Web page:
No Russian Baths, No Life, by Marina Brodsky

No Russian Baths, No Life, by Marina Brodsky

Public baths. (Photo from

Bathhouse or Bathroom?

This is a story of a lifelong bathhouse enthusiast, in his own words.

My relationship with public baths goes back to when my father took me to the public baths when I was 12. That’s when I caught the baths passion that stayed with me all my life. We lived in Kiev then, part of the Soviet Union, now Ukraine. The  year was 1946.

Well, now you easily figure out that I’m ancient. Ancient chronologically, mind you, not psychologically. And this is partially the doing of the Russian baths. Nothing bests this noble institution!

Public baths have been around always and everywhere – the internet says that they existed in Rome in year 33 BC. No matter where life takes me I usually find something Russian-baths-like if not the real thing. I simply cannot imagine my life without this precious recreation.

But keep in mind: in America, no one goes to the bathhouse to take a bath. It was different in the Soviet Union, especially right after WWII, in 1945-50 when one didn’t have hot water at home. There weren’t real indoor bathrooms, either.

Everyone lived in communal apartments with 5-8 families sharing the toilet room and bathroom that, even if it had a tub, it was not meant for use by humans. And who thought of bathing when the lines to the toilet were so long, all one wanted was, excuse the intimate details, to reach it before it was too late?

To take a bath, everyone went to bathhouses on the weekend. There, too, you had to stand in a gigantic queue to get in.

Chicago’s Russian Baths

Here, in America, bathhouses have an entirely different status and purpose. People go there to enjoy a conversation, discuss family and business, find new friends, and simply vent in like-minded company. Every Friday, I look forward to my Tsarina Saturday—the bath day!

There are several Russian bathhouses in Chicago. I’ll tell you about the one I like. It’s located in the north-west part of the city. It’s not too big but very cozy and fits about 50-60 customers—men only. Two rooms with impressive ovens are its core and maybe its brain. One is for fans of the classical Russian bath, the other for fans of the Turkish bath.

The temperature in the “Russian section” reaches 110-115 degrees Celsius (230-240F)!

The Science and Joy of Bathhouse

Proper bathing is not possible without bath brooms (banny venik in Russian). The brooms in our bathhouse are made, as they should be, from birch tree and oak tree and come from Ukraine, Belarus, and Russia. Only trained workers are trusted with broom-making. It includes learning how to harvest the branches, store them, soak them, and so on.

The other important job that requires special expertise is the 5-8-minute warming (flogging) the customer with the broom.

After that, one enjoys a shower, the plunge pool, and, finally, well-deserved rest in an armchair in the hallway. Plus massage, if the customer so desires, also performed by qualified professionals.

An episode comes to mind. Once a friend invited me to the sauna at the health club. As is the custom, each of us brought a broom. The minute we started the warming (flogging) – forget it! An American guy on duty immediately called police who called us masochists and threw us out. What ignorant people Americans are! But I digress.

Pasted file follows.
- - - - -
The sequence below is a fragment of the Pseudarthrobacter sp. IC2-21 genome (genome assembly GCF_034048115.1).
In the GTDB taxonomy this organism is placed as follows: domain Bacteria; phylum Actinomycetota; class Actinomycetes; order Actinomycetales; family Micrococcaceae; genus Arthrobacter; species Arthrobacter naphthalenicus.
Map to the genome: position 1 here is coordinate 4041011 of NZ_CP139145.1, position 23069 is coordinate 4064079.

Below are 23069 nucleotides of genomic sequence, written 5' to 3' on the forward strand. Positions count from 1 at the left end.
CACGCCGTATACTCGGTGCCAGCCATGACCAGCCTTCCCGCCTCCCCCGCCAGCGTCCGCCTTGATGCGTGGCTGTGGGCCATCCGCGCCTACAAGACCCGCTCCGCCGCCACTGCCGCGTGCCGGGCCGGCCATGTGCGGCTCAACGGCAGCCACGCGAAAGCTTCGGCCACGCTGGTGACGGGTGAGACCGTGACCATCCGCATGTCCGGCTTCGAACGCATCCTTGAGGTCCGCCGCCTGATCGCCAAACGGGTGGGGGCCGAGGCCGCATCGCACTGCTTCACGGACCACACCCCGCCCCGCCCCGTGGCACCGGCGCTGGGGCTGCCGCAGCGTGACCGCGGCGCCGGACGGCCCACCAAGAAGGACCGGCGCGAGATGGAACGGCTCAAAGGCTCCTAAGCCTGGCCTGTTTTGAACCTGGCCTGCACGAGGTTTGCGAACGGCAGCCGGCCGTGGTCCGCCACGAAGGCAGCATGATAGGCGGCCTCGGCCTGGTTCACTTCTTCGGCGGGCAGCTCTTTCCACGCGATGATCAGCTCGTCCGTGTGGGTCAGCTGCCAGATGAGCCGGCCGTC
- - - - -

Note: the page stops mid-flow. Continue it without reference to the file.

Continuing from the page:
Refuel and Rehydrate

So, following the rest in an armchair comes what I consider the culmination of the entire event – a lavish breakfast that consists of whatever everyone brought from home and is washed down, of course, with The Thing for which the food exists…  alcohol.

The meal is followed by the most important part – heart-to-heart conversation with friends. There is so much one hears and talks about at the bathhouse! If you want to know, the reliability of news shared in the bath house are ranked higher than  those from any other source.

The Fun Part

Funny things happen in bath houses as well. Here are a couple of examples.

One took place in Chicago. A group of eight Americans in their 20s came to our bathhouse (probably looking for exotic entertainment). They put three large vodka bottles on the table and lots of beer. No food in sight. They kept repeating the same toast “To us!” I didn’t dare to ask them what the reason was for their get-together—if it was something political I could ruin their fun. In about an hour, three of them slept peacefully under the table.

The other was many-many years ago in Kiev. The bathhouse there installed an incredible luxury—a machine for spritzing cologne onto the after-bath faces of its customers.

One day, some tricksters filled the machine with ink instead of cologne. Then they hid nearby and watched. An unsuspecting customer approached the machine meowing inside in anticipation of the smelling pleasure. He closed his eyes and placed his sweaty face under the snout. He pushed the button and started happily smearing whatever came out over his face, thus transforming it into an ugly mess.

The jokers jumped out and gleefully walk the unfortunate soul to a mirror. After a lively exchange of cussing, the inked comrade was offered to use the bath facilities again.

To be Continued

That’s it, for now. Believe me, I could tell you much more about my dear bathhouse that not only gives me joy but also adds years to my life but I’ll do it some other time.

The Kiev bathhouse was Karavayevskaya Banya founded in 1877 in the house of a wealthy merchant.

The Chicago bathhouse in this story is probably the Chicago Sweat Lodge: Old World Sauna.

More about the Russian baths culture here.

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